On Friday July 3rd, 2020, seven OUTSaskatoon staff members met with Saskatoon Police Chief Troy Cooper and a Constable from the Cultural Resources Unit to discuss recent homophobic actions by Saskatoon Police Service (SPS) members and the relationship between the SPS and the 2SLGBTQ+ community. In reflection and in light of the recent excessive force towards Evan Penner, we feel compelled to speak out and state that we are reassessing our relationship with the Saskatoon Police Service and the Royal Canadian Mounted Police (RCMP).
Historically, the use of excessive force by police towards Black, Indigenous, People of Colour, Two Spirit, Trans, and Queer people is well documented across Canada, within Saskatchewan, and here in Saskatoon. This history has fairly resulted in skepticism and distrust of policing within underserved communities. We ask members of Saskatoon Police and the RCMP to understand that apathy regarding these histories is dangerous. In order to take the action needed to confront systemic discrimination, racial injustices, homophobia and transphobia, and ongoing police brutality, we need to lean in to uncomfortable conversations, not resist or be apathetic to them.
While we had a productive meeting on Friday, we see the difference between speaking to Chief Troy Cooper and other SPS community liaisons and the attitudes of police who interact with the general public on a daily basis. Intentions for future change differ greatly from the present-day impacts of police violence that are felt by many within our community and all Saskatoon citizens. We also recognize the pivotal role that the municipal, provincial, and federal governments play in upholding the current structures of policing locally, provincially, and nationally. We see all levels of government as responsible for making changes and we pledge to engage with our local, provincial, and federal representatives on the issues of police funding and violence, the severe lack of funding of mental health supports and strategies within our province, and the need for federal strategies and standards.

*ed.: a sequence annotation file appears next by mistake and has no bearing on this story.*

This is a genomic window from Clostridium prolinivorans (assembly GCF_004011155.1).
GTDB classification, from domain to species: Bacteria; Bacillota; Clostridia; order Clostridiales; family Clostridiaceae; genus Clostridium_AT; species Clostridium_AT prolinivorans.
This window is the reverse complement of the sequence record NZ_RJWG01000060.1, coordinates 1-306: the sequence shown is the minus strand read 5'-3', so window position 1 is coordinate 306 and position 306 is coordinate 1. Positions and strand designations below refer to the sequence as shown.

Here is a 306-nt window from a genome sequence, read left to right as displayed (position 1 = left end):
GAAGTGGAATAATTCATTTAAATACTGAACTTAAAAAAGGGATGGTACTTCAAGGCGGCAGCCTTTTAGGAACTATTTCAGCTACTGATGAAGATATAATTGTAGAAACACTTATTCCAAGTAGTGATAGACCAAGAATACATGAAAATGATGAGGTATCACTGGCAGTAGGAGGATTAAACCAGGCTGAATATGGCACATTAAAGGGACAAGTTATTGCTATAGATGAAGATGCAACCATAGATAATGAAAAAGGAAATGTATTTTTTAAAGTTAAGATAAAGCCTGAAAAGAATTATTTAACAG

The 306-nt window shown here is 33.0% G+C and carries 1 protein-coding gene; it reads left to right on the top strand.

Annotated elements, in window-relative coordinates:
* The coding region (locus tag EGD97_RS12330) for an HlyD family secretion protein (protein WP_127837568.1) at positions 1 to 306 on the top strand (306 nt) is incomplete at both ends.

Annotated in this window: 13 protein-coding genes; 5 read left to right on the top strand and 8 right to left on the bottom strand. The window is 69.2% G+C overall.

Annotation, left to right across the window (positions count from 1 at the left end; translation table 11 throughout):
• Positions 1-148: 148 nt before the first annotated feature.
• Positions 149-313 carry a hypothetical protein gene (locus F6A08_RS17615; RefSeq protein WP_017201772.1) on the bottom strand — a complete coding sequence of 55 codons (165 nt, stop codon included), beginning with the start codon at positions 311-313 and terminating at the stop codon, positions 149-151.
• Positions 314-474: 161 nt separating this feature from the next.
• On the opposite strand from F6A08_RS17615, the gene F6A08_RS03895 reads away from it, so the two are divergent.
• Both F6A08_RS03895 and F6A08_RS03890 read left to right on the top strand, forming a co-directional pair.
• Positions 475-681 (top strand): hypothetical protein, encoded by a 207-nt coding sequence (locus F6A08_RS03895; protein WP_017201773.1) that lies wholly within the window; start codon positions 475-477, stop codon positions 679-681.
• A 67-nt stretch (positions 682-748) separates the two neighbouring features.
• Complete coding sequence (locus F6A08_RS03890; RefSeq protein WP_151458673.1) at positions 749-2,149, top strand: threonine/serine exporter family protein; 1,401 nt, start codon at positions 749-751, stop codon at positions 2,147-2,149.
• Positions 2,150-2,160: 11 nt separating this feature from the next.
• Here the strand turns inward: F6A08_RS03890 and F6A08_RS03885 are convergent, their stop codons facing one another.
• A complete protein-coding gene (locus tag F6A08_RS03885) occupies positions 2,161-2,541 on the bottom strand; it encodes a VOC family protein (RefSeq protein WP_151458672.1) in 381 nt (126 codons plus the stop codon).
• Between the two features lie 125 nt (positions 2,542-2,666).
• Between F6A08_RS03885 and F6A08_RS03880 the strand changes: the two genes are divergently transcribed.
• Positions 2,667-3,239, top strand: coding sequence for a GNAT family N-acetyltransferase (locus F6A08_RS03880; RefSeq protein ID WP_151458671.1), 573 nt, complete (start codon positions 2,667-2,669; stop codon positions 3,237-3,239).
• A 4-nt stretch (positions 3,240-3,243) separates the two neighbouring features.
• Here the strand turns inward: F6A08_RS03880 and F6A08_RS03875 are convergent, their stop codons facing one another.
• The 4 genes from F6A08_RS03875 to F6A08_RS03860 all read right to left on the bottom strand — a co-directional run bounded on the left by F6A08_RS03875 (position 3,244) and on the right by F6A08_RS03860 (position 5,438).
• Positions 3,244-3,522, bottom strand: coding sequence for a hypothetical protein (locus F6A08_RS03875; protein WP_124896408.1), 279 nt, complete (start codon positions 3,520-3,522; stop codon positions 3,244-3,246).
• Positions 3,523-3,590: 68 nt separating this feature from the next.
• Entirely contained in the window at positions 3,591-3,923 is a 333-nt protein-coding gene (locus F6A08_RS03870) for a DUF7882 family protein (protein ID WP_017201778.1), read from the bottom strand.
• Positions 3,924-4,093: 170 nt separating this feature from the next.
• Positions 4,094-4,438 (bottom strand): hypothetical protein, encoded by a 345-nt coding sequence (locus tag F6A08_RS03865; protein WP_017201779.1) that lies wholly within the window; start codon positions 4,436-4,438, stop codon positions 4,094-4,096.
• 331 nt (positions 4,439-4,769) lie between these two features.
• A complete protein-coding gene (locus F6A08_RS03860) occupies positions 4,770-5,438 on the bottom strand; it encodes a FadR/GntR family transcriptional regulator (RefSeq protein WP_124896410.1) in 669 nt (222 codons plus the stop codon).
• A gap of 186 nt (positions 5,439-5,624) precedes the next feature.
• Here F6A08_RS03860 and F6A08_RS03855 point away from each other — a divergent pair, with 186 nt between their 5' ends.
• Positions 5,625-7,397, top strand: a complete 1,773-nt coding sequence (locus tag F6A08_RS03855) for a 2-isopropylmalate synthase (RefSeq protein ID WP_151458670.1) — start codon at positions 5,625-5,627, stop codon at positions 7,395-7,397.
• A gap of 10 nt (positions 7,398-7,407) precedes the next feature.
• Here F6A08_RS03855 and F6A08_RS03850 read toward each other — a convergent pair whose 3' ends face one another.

Additionally, we firmly support the work of the Okihtcitawak Patrol Group (OPG) and we stand in solidarity with Black Lives Matter YXE and the Indigenous Joint Action Coalition in their five calls to action:
- At this crucial moment in time, in solidarity with Indigenous People and all communities fighting colonialism and police brutality, we call for an end to the severe harms caused by the Saskatoon Police Service on a daily basis.
- We call for an end to violent police responses directed toward substance users and those with mental health and wellness concerns.
- We call for an end to violent policing of the working class, sex workers and people experiencing homelessness, as well as Queer, Two-Spirit, Trans, disabled, and poor communities in our city.
- We call for the immediate firing of the officers who assaulted Evan Penner.
- We call for the abolition of the police, the closure of prisons, and a renewed emphasis on community programming and resources we desperately need.
We see this point in time as an opportunity for change. We commit to listening and holding intentional space for our community, and to be bold in the ways we hold systems and elected leaders accountable. We urge municipal, provincial, and federal leaders to use this time to take action, question the ways things are currently done, and commit to system change.
In our meeting with Chief Troy Cooper, he asked each of us “What does this moment in time mean for you?” and “What are you hearing from the community?” We now ask you, the community, what are your responses to these questions? If you wish to answer anonymously click here.